In any event I do know countless people who are well-off, some in their 80's with net worth's of $50 million, most all got there being both diversified and always invested.  Of course I do know those who had one business who have done well.  But most of all I know a bunch of people who endlessly try to time in's and out's, hard assets vs this or that, and those that are certain as to inflation or interest rates, and as of yet don't know one who is well-off unless it was originally inherited wealth.

 

Some of you may find interest in that we do have records of my investment club's performance since 1954.  Thanks to a retired CPA in our club who entertains himself messing around with this sort of thing we have it from day one.  We have had a steadfast value investing approach and we've had short periods where some of our stocks got 20-30 times or more over-valued and we didn't sell at the times when we should.  But we have done well and we've done over time a tad better than Mr. Market.  But given it is a taxable thing for most, but not all of us, we've of course underperformed Mr. Market.  I initially put in $2,300 in the late 1970's and we've never had dues, there are 25 of us.  We've distributed many times, I've gotten a check for $25,000 at least 3 times and smaller checks before that.  Our portfolio today is $1.1 million, so I have 1/25th of that and we'll probably distribute another $25,000 soon as we have tended to do that when the portfolio reached $1 mil.

 

But as to our club...the one thing, given we are value investors, that has always been the case is that we're less up and down than Mr. Market.  And my guess that's what a lot of those here will experience over time.  Few will beat the market, even those stating "you can't get rich being diversified".....but ups and downs will be significantly less if you stick to being a value investor.  

 

Rambling some, but in recent years my value investing slant has led me to buy nothing but energy stocks.  Like Gregmal, while I do own stocks like Google, I fully expected them to fall to the PE's of today at some point.  I added a tad to Google a couple weeks ago.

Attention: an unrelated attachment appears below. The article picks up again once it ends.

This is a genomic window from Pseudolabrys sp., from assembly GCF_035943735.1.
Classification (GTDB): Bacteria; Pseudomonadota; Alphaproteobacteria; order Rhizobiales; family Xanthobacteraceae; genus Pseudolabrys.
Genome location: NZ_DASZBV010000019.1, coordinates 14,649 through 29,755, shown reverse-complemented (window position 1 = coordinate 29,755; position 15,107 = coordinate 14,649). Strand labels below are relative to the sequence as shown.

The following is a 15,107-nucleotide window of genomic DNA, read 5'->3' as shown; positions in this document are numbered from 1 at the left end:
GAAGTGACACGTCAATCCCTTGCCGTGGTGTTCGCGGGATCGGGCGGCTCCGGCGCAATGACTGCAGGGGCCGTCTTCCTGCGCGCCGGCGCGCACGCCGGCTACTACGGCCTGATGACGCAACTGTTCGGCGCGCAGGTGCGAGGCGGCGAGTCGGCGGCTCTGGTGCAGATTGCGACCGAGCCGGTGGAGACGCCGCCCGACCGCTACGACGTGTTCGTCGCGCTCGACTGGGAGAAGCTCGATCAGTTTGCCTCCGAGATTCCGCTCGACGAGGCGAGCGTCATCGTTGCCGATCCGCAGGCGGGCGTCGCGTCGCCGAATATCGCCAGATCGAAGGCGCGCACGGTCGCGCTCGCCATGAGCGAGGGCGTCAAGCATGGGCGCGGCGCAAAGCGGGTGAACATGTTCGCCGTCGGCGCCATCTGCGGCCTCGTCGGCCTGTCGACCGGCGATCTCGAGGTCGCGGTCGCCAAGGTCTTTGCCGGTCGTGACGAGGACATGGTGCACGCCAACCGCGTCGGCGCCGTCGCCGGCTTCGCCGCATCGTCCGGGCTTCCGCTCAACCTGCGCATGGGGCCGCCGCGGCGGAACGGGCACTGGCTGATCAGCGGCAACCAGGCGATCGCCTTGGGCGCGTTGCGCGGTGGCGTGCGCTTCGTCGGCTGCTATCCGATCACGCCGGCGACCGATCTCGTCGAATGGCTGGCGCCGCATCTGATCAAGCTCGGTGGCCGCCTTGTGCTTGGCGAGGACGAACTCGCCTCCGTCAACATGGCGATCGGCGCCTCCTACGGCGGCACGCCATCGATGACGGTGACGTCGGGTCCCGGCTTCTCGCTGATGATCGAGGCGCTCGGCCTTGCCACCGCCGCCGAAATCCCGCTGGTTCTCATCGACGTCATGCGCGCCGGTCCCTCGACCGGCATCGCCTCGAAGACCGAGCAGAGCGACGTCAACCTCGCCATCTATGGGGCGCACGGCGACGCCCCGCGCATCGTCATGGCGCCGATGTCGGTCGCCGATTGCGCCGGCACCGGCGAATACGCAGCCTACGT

Spot on. “The system” incentivizes buying and selling. Doesn’t matter what it is. Its engrained. It’s why everyday you see trade inspiring headlines and without ever even giving second thought, people succumb to things like “how to prepare” or “the coming …..”.
 

Bottom line is owning assets beats not owning them. Yes I’m sure there’s exception to the rule as there is with everything, but generally speaking, you want to be an owner of good assets in life. Ignore the “well there was this one time” crowd.

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1 hour ago, dealraker said:

But given it is a taxable thing for most, but not all of us, we've of course underperformed Mr. Market. 

 

Thanks @dealraker for sharing your experience here.  Really appreciate it.  

 

In hindsight, and to go along with the rest of your theme, because of the taxes, would it have been better to buy things for forever that you would never have to sell, e.g. S&P 500 ETF, or companies with durable longevity of FCFs and opportunities to grow without much capital investment for decades?

Edited by LearningMachine
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5 hours ago, Gregmal said:

Bottom line is owning assets beats not owning them.

 

So true! I just reviewed a portfolio that I manage and marvelled at the tax free (some oddity of german tax law) WRB ten bagger, and that is without counting regular or special dividends.

Edited by maxthetrade
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8 minutes ago, maxthetrade said:

 

So true! I just reviewed a portfolio that I manage and marvelled at the tax free (some oddity of german tax law) WRB ten bagger, and that is without counting regular or special dividends.

That’s actually something I’ve had the unique experience of seeing first hand as well. Doing the manage money for others thing, especially earlier in my life, I’d see and review portfolios all the time. And yup, it’s amazing when you look at the stuff longer term and see just how much the system works if you let it. Meanwhile people are itching to buy or sell the next 10% move on tomorrows jobs report or next weeks CPI. It’s kind of incredible actually when you think about how easy it is, again, assuming you buy quality stuff.

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Yeah did even ok, relatively speaking, in weimar (until Kaput) and Zimbabwe.  But probably not starting at everything is glorious, highest valuations in history (first we likely have to run down to CAPE 8).  

 

Are you the guy who posted about insurance brokers (I keep trying to find that post).  From what I can tell three are in VIG's portfolio (high quality cash gushing dividend growers).  I am wondering if any are like family/insider controlled (less likely to be operated for the benefit of the hired hands).

Edited by CorpRaider